Graduate Spotlight: Private Healthcare Provider Expands Career with CNA Certificate
After serving as a private caregiver for 12 years, Judy King wanted to expand her healthcare skills.
“I wanted to get more education so that I could get “on the inside” and work on the facility side of healthcare,” said King. “I chose the College of Graduate and Professional Education (CGPE) at KSU because of its reputation and because my son went to school here. My goal was to learn medical procedures and how to protect myself and my clients.”
Judy found those skills and more when she enrolled in the Certified Nursing Assistant (CNA) Certificate.
“The most valuable parts of the course for me were proper procedures, staying safe, proper cleaning technique, how to transfer residents, and even proper footwear,” said King.
While the curriculum was important, King found the instructors to be the highlight of the CNA course, especially for adult learners.
“Getting back into the habit of studying was the biggest challenge, but the instructors were not intimidating and really made the classroom environment comfortable,” said King. “They are knowledgeable, experienced, and gave us lots of examples of what to do and not do. We even learned what to say and how to speak with patients. I was impressed with the professionalism of the instructors. We could ask them anything; no question was too silly. They added a lot to the curriculum, which was interesting and challenging.”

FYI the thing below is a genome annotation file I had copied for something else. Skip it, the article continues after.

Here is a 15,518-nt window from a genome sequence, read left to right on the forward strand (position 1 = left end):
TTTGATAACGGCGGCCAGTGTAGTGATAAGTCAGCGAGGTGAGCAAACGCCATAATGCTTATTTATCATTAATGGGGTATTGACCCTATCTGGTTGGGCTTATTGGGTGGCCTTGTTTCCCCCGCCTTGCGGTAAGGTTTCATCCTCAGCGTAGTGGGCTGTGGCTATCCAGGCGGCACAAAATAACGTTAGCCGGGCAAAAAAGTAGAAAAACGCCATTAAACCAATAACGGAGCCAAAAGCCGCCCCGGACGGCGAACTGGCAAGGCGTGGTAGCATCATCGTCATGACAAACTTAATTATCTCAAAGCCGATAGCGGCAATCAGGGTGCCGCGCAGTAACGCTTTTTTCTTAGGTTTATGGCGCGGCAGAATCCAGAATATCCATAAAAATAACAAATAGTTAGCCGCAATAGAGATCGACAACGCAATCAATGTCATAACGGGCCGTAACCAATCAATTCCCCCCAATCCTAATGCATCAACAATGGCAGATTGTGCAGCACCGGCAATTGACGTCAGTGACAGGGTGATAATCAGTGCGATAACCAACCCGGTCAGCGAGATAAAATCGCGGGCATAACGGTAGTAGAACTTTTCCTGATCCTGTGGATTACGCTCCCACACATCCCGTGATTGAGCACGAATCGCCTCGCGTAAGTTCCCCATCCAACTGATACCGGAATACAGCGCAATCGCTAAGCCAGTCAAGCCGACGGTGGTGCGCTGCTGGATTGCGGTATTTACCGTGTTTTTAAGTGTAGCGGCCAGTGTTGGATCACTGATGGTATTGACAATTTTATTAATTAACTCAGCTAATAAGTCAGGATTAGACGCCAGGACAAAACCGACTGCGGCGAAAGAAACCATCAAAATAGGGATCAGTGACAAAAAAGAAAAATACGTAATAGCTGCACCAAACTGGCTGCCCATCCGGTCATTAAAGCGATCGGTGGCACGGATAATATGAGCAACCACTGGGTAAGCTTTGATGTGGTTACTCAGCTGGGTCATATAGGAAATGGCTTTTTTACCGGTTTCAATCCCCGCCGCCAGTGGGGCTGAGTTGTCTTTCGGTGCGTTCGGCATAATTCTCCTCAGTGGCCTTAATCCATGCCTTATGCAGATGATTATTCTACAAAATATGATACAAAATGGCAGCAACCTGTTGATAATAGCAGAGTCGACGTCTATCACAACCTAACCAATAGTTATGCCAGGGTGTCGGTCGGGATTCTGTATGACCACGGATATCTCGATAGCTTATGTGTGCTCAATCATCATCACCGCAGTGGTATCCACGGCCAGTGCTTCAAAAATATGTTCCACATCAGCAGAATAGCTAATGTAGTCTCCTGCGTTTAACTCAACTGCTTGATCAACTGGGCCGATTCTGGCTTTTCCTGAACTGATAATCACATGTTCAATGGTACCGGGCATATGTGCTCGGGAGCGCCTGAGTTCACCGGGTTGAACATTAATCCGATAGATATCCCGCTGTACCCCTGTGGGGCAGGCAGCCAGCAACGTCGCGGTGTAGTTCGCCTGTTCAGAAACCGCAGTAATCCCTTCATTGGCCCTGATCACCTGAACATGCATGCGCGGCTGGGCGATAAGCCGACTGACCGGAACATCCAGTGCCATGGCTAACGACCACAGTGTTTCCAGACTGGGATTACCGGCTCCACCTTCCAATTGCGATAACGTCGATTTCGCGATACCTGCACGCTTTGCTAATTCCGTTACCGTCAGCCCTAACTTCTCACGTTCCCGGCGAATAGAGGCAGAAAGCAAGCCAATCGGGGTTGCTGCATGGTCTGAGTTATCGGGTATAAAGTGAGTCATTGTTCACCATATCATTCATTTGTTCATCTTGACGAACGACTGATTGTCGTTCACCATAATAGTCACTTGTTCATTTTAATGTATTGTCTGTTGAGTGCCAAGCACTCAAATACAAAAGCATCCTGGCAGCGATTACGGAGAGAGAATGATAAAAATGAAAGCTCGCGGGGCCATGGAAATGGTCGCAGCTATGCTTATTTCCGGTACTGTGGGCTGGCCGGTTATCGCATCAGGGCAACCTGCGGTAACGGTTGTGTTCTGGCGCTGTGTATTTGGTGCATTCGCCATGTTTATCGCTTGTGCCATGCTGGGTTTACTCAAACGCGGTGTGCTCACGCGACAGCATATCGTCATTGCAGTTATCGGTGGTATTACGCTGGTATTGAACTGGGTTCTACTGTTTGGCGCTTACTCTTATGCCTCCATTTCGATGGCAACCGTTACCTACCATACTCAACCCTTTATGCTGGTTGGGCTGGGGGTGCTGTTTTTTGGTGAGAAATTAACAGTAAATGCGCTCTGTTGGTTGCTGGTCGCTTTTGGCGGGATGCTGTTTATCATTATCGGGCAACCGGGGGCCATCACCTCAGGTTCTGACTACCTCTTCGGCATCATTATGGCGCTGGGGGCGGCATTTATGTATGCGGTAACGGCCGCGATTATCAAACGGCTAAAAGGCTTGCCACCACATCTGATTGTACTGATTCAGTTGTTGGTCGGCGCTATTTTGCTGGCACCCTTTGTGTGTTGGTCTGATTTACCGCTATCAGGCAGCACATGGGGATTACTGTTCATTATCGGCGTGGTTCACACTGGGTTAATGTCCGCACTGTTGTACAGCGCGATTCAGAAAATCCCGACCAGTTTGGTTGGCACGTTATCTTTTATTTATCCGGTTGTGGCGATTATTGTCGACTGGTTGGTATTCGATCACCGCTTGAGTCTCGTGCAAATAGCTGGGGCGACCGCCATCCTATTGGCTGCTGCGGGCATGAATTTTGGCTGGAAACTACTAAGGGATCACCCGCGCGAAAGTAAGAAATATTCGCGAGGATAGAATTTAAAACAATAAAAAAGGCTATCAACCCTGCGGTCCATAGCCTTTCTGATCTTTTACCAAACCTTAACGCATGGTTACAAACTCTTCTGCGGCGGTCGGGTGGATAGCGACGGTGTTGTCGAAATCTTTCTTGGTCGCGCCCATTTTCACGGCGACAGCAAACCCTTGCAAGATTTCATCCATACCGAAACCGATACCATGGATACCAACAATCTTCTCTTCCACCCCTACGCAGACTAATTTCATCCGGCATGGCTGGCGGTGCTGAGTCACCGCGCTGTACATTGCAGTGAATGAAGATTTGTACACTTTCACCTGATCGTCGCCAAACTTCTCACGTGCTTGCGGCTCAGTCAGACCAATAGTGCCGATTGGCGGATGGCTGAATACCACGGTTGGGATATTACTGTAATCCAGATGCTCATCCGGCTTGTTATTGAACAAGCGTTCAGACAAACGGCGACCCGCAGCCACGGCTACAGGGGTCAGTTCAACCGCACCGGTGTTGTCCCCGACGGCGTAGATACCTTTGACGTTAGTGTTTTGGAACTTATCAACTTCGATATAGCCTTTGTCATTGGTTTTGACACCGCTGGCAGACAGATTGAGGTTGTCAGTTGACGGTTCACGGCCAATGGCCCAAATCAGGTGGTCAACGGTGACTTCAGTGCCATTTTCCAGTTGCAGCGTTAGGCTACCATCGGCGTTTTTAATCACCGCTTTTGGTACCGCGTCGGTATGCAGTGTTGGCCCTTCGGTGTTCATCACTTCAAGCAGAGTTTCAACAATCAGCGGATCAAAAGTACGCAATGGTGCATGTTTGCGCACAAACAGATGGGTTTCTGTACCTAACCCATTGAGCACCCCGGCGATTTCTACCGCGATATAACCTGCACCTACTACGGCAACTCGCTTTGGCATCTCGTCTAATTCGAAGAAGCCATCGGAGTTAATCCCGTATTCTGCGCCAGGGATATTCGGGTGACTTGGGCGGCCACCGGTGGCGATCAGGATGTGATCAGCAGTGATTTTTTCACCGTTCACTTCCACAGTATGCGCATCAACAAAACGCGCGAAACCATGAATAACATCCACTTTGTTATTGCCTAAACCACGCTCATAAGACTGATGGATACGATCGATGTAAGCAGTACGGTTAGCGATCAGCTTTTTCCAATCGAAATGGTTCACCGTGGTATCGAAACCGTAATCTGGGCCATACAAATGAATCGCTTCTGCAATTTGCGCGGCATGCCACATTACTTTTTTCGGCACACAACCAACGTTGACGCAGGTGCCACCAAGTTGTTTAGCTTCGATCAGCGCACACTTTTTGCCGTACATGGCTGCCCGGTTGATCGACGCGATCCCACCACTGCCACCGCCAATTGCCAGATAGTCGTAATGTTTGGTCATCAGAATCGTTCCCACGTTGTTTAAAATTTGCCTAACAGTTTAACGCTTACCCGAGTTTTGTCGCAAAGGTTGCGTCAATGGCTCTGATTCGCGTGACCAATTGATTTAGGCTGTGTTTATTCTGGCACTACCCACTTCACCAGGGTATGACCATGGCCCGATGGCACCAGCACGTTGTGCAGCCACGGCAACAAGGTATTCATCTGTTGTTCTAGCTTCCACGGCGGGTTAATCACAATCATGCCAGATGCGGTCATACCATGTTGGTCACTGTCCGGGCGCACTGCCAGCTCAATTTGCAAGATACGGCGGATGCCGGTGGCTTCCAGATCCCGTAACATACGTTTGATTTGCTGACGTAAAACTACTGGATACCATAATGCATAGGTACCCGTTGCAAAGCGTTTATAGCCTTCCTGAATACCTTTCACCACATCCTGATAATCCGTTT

King credits the Certified Nursing Assistant Certificate with helping her find a job she loves.
“The CNA course was very thorough in teaching me how to work in an assisted living facility,” said King. “I was hired based on the fact that I was a CNA. This course prepared me to not only learn the material, but to be an excellent CNA. My work has been so flexible with me.I work in the activities department as well, so I actually have two roles at my job.”
Because the CNA Certificate can lead to many possibilities, King encourages anyone who is thinking about the healthcare field to enroll in the course.
If you’re thinking about taking the course, just do it,” said King. “Even if you don’t go on to be a CNA, you can use what you learn to care for a family member or even go on to nursing school. No matter your goal for the course, my advice is to really study the material. Everything you learn, you will use. I’ve gone back to my materials to reference in my work, and I’ve used just about everything.”